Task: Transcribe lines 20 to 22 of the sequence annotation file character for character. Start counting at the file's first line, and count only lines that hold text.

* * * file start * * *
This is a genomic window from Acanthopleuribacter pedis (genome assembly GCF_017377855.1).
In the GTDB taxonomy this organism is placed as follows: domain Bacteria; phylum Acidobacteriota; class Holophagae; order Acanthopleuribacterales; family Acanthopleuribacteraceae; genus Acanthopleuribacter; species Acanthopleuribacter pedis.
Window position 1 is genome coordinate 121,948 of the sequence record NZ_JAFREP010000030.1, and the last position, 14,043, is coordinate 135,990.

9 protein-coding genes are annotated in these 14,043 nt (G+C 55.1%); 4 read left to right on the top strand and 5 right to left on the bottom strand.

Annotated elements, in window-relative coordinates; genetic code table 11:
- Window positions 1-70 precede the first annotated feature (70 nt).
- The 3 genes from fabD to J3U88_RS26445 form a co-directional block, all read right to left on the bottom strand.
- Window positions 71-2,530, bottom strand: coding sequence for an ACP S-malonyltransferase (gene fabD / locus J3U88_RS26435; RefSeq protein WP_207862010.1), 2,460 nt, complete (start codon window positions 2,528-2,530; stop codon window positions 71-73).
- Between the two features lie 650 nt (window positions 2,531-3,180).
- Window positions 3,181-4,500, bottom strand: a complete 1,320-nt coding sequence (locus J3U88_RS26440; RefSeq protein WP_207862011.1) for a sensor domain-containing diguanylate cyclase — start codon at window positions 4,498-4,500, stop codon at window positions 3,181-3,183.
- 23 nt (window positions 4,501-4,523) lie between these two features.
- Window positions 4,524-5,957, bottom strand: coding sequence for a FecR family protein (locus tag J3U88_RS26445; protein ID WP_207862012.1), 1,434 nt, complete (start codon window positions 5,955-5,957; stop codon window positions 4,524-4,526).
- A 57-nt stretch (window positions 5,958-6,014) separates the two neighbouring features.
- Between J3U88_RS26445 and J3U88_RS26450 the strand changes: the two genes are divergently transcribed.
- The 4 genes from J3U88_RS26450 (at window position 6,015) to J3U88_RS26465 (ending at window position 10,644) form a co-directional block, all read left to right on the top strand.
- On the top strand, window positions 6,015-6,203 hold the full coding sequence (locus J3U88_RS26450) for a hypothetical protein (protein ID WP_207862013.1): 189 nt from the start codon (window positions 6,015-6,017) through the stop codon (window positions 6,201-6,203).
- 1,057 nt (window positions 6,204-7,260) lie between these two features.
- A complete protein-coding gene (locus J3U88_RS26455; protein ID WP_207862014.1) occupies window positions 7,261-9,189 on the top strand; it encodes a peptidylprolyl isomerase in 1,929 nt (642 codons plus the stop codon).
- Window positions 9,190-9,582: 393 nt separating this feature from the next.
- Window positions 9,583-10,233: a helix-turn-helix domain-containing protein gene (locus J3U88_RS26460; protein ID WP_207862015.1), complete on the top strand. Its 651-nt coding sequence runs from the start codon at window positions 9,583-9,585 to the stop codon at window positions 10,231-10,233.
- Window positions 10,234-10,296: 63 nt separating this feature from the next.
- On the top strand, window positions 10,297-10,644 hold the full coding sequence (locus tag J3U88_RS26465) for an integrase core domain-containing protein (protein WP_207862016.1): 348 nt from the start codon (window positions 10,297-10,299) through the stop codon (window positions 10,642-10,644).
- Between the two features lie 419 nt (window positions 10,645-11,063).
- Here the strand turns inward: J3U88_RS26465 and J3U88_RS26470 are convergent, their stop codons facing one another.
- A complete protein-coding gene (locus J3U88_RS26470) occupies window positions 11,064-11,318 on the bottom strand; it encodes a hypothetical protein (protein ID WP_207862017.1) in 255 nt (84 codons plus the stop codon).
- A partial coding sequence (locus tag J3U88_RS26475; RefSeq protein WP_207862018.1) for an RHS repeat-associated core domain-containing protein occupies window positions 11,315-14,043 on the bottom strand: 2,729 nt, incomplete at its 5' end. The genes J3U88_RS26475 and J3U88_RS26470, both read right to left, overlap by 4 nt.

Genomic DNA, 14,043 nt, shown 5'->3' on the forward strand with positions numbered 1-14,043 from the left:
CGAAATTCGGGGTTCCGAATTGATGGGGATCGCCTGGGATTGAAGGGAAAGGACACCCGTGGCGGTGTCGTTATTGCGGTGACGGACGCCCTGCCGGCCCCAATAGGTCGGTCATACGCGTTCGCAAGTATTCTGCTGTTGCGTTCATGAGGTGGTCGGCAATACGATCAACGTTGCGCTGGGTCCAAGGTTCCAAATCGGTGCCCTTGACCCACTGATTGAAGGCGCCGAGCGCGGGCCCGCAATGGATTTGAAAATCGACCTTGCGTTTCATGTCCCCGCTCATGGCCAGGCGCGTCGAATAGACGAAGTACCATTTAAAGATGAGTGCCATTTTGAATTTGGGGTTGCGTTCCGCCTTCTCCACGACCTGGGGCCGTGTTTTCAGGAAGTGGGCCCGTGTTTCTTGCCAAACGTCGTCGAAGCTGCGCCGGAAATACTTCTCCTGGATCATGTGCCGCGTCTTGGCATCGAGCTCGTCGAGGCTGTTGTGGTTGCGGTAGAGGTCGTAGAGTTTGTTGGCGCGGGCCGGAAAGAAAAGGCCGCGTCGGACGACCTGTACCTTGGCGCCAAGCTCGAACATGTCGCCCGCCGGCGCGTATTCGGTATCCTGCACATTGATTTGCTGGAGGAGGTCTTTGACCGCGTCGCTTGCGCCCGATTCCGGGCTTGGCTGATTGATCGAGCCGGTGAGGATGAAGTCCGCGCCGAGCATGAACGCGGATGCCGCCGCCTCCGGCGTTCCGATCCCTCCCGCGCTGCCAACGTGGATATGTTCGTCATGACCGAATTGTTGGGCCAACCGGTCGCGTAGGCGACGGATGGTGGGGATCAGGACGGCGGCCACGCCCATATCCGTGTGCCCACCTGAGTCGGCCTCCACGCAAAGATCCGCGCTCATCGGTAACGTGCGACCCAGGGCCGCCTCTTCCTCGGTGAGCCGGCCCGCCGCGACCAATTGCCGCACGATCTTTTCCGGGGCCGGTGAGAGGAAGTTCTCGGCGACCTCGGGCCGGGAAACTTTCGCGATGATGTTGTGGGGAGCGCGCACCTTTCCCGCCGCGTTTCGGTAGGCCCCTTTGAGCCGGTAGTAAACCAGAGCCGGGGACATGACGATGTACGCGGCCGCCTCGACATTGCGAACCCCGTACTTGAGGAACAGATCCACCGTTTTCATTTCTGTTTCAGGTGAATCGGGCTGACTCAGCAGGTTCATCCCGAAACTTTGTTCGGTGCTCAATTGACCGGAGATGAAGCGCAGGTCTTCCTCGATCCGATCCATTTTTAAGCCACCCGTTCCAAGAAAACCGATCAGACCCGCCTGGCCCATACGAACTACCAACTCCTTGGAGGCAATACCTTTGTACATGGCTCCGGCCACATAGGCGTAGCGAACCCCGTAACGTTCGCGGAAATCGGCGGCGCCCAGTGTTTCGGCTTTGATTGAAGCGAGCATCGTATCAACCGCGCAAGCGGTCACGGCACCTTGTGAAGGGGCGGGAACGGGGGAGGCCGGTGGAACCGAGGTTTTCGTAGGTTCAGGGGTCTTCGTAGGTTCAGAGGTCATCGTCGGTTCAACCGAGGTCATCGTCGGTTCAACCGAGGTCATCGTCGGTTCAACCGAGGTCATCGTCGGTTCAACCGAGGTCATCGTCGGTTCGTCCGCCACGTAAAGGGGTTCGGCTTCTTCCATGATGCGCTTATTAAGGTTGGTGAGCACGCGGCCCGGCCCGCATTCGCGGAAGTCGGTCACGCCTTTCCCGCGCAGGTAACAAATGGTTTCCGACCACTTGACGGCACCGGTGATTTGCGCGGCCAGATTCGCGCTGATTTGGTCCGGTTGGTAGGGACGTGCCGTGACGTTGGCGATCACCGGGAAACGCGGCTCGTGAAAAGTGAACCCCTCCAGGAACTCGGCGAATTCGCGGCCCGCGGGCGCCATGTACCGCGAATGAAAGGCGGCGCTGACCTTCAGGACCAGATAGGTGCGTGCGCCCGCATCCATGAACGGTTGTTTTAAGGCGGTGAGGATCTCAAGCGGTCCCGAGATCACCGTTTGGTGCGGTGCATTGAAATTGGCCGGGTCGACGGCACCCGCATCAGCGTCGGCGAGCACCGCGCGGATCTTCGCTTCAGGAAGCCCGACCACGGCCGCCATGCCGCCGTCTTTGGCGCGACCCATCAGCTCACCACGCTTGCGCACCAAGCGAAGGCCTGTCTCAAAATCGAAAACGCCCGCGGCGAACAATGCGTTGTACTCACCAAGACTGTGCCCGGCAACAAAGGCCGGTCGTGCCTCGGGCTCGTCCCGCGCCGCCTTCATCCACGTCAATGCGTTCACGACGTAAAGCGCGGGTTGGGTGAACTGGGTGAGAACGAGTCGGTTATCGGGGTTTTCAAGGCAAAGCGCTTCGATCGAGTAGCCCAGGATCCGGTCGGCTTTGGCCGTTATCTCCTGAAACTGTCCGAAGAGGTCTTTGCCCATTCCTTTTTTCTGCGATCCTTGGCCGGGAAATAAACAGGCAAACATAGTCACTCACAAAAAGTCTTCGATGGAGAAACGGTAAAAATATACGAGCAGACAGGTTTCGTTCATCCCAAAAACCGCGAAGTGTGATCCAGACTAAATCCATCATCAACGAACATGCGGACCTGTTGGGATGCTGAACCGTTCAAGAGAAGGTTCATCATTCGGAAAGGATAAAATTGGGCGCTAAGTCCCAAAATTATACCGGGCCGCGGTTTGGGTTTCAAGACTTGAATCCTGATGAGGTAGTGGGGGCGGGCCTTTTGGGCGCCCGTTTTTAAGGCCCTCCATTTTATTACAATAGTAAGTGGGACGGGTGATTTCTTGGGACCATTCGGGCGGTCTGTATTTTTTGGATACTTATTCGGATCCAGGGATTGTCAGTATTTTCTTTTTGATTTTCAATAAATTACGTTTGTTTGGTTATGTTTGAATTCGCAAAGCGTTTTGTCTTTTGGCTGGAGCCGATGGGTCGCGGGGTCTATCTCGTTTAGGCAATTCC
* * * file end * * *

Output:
- Window positions 9,583-10,233: a helix-turn-helix domain-containing protein gene (locus J3U88_RS26460; protein ID WP_207862015.1), complete on the top strand. Its 651-nt coding sequence runs from the start codon at window positions 9,583-9,585 to the stop codon at window positions 10,231-10,233.
- Window positions 10,234-10,296: 63 nt separating this feature from the next.
- On the top strand, window positions 10,297-10,644 hold the full coding sequence (locus tag J3U88_RS26465) for an integrase core domain-containing protein (protein WP_207862016.1): 348 nt from the start codon (window positions 10,297-10,299) through the stop codon (window positions 10,642-10,644).